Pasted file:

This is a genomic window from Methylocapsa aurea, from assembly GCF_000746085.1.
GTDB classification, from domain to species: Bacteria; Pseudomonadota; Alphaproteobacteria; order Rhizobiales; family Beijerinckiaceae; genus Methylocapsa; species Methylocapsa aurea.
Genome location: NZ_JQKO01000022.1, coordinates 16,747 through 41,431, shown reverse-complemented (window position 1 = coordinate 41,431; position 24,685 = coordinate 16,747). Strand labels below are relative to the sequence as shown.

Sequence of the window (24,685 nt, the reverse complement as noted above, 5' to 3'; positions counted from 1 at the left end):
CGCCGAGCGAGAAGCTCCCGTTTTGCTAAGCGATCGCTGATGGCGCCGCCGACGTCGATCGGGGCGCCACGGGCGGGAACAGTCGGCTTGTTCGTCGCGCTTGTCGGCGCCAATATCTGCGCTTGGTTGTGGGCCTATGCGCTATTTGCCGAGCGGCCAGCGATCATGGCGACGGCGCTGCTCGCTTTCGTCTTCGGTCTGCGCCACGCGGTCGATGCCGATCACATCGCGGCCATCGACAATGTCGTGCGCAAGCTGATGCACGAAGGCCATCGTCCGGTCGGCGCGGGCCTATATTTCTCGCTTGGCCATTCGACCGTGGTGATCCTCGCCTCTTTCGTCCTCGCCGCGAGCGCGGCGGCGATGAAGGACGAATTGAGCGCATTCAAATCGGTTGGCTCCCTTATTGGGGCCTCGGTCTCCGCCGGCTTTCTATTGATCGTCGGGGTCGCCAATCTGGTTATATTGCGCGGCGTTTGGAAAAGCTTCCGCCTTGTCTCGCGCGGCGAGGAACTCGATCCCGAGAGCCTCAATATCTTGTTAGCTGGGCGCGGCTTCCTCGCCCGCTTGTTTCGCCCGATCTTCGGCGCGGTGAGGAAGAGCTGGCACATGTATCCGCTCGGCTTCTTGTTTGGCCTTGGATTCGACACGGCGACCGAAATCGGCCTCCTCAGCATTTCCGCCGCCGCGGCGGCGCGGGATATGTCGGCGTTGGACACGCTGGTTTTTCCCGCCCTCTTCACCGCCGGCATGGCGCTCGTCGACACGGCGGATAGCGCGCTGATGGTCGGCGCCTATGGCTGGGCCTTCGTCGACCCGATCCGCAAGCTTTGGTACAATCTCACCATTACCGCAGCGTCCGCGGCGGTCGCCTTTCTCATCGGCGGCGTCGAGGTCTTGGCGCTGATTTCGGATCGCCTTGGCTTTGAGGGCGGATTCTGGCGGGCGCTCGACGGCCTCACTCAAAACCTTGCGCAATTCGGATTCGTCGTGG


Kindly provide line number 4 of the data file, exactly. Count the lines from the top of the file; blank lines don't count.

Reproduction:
Sequence of the window (24,685 nt, the reverse complement as noted above, 5' to 3'; positions counted from 1 at the left end):